From The Count of Monte Cristo (published in 1846), two passages which particularly struck me. First, the Count describes his fascination with the telegraph:
“…I had often seen one placed at the end of a road on a hillock, and in the light of the sun its black arms, bending in every direction, always reminded me of the claws of an immense beetle, and I assure you it was never without emotion that I gazed on it, for I could not help thinking how wonderful it was that these various signs should be made to cleave the air with such precision as to convey to the distance of three hundred leagues the ideas and wishes of a man sitting at a table at one end of the line to another man similarly placed at the opposite extremity, and all this effected by a simple act of volition on the part of the sender of the message. I began to think of genii, sylphs, gnomes, in short, of all the ministers of the occult sciences, until I laughed aloud at the freaks of my own imagination. Now, it never occurred to me to wish for a nearer inspection of these large insects, with their long black claws, for I always feared to find under their stone wings some little human genius fagged to death with cabals, factions, and government intrigues. But one fine day I learned that the mover of this telegraph was only a poor wretch, hired for twelve hundred francs a year, and employed all day, not in studying the heavens like an astronomer, or in gazing on the water like an angler, or even in enjoying the privilege of observing the country around him, but all his monotonous life was passed in watching his white-bellied, black-clawed fellow insect, four or five leagues distant from him. At length I felt a desire to study this living chrysalis more closely, and to endeavor to understand the secret part played by these insect-actors when they occupy themselves simply with pulling different pieces of string.”
“And are you going there?”
“What telegraph do you intend visiting? that of the home department, or of the observatory?”
“Oh, no; I should find there people who would force me to understand things of which I would prefer to remain ignorant, and who would try to explain to me, in spite of myself, a mystery which even they do not understand. Ma foi, I should wish to keep my illusions concerning insects unimpaired; it is quite enough to have those dissipated which I had formed of my fellow-creatures. I shall, therefore, not visit either of these telegraphs, but one in the open country where I shall find a good-natured simpleton, who knows no more than the machine he is employed to work.”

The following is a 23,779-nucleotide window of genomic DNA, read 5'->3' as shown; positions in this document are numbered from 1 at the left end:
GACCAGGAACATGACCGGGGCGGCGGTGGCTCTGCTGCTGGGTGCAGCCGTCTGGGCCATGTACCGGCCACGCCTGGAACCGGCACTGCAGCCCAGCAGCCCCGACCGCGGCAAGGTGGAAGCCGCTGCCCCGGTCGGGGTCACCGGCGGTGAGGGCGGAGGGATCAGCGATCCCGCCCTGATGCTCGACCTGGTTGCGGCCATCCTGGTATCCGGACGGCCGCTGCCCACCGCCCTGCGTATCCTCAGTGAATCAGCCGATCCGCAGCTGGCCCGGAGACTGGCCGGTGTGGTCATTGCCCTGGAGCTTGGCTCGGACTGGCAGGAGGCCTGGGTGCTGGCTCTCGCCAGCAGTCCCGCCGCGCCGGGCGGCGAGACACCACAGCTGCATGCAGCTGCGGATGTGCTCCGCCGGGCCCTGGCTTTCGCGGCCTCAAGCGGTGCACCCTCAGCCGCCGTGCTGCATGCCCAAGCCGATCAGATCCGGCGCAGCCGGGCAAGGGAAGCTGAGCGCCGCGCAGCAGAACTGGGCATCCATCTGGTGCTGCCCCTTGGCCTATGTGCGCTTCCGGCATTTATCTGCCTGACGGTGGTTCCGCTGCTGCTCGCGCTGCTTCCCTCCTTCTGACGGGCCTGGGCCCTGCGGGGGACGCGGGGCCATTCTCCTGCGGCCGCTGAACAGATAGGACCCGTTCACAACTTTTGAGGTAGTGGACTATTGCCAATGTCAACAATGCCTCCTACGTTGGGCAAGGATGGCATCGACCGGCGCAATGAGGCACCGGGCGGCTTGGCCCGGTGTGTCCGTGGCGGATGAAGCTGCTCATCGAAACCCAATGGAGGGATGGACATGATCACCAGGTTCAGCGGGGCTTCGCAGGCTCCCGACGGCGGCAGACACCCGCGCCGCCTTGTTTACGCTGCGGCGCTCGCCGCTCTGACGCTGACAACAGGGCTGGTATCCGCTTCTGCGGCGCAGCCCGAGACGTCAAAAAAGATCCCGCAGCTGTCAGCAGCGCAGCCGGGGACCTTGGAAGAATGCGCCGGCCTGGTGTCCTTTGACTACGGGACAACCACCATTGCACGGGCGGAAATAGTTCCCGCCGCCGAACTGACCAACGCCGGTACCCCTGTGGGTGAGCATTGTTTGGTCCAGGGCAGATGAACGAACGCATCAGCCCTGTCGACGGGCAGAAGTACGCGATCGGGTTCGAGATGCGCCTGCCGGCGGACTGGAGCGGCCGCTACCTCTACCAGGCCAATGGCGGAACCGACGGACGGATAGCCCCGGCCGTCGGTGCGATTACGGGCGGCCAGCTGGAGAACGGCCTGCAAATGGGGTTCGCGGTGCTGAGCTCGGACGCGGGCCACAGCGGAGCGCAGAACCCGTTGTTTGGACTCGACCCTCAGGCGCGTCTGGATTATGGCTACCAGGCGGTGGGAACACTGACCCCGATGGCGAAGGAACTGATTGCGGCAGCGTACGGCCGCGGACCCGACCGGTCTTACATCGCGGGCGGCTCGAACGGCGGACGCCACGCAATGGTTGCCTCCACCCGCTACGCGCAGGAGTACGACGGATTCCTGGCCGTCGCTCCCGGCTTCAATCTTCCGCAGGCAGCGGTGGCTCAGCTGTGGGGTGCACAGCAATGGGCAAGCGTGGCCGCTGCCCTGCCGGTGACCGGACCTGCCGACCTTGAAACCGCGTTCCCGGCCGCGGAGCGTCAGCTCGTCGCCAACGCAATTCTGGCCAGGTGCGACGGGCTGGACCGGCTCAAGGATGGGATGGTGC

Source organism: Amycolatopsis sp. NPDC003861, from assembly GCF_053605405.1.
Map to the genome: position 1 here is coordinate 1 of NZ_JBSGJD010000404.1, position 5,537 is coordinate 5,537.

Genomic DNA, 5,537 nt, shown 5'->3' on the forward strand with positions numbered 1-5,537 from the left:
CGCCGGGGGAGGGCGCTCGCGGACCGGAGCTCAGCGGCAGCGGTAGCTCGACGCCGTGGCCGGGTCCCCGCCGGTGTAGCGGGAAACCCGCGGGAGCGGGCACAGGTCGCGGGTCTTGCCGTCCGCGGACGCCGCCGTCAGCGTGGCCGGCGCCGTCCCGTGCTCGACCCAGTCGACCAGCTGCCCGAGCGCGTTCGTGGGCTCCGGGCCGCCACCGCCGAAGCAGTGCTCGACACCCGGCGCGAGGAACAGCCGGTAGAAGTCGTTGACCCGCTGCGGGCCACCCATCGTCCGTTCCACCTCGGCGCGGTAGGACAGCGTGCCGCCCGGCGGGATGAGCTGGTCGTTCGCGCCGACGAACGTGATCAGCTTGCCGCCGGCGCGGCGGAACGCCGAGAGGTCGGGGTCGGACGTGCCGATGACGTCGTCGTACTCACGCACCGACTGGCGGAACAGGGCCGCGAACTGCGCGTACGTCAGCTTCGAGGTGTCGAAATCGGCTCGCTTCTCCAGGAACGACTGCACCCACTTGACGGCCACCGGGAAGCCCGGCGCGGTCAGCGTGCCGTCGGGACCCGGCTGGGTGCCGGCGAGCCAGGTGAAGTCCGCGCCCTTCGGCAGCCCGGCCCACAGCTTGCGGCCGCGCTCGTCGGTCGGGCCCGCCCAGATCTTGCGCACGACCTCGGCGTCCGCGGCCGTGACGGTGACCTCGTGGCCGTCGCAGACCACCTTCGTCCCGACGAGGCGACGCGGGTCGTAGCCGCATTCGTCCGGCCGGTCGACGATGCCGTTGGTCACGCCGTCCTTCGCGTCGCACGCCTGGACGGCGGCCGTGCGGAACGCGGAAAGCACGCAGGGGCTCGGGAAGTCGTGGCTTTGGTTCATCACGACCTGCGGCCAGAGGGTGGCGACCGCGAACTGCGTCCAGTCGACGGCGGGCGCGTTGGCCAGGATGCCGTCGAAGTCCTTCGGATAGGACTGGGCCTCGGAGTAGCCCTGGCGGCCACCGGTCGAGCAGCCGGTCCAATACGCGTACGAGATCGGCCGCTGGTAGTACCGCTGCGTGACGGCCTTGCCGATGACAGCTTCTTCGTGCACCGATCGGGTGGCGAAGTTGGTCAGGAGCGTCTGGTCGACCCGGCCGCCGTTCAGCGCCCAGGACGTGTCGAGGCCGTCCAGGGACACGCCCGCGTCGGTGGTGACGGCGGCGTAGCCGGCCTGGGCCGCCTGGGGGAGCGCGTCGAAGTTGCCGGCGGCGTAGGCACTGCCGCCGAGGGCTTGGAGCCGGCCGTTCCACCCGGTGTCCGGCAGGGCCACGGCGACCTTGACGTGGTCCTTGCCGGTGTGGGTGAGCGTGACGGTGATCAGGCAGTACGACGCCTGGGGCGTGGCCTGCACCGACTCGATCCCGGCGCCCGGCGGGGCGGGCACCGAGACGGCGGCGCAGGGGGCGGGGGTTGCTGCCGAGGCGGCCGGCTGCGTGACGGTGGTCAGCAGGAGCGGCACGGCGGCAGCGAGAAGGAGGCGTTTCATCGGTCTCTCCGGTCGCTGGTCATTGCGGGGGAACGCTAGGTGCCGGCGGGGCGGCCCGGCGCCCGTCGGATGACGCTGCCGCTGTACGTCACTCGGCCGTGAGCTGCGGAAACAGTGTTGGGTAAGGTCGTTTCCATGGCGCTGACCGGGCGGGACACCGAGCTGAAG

“You are a singular man,” said Villefort.
Later, in a moment of pre-postmodern clarity, the Count strikes at something fundamental in the relationship between technology and meaning: “The moment I understand it there will no longer exist a telegraph for me; it will be nothing more than a sign from M. Duchatel, or from M. Montalivet, transmitted to the prefect of Bayonne, mystified by two Greek words, tele, graphein.”
It turns out he has a sufficient grasp of the mechanisms in operation to exploit a security weakness in the network through social engineering, using money and charisma to misdirect a vital packet of information upon which a financial empire rests – a “third-rate fortune”, unusually susceptible to such accidents:
“I make three assortments in fortune—first-rate, second-rate, and third-rate fortunes. I call those first-rate which are composed of treasures one possesses under one’s hand, such as mines, lands, and funded property, in such states as France, Austria, and England, provided these treasures and property form a total of about a hundred millions; I call those second-rate fortunes, that are gained by manufacturing enterprises, joint-stock companies, viceroyalties, and principalities, not drawing more than 1,500,000 francs, the whole forming a capital of about fifty millions; finally, I call those third-rate fortunes, which are composed of a fluctuating capital, dependent upon the will of others, or upon chances which a bankruptcy involves or a false telegram shakes, such as banks, speculations of the day—in fact, all operations under the influence of greater or less mischances, the whole bringing in a real or fictitious capital of about fifteen millions. I think this is about your position, is it not?”
“Confound it, yes!” replied Danglars.
I had the impression that these fortunes earned the scorn of the Count not for their vulnerability to the sort of events that get called “black swans” today, but for their fictitious nature, for being “like the locomotive on a railway, the size of which is magnified by the smoke and steam surrounding it”. There are lots of concerns I’m used to imagining as being particularly of our time by virtue of their technological or complex nature, but the little thrill I get when I see them reflected in a book written 150 years ago reminds me that “of our time” covers a longer period than I expect.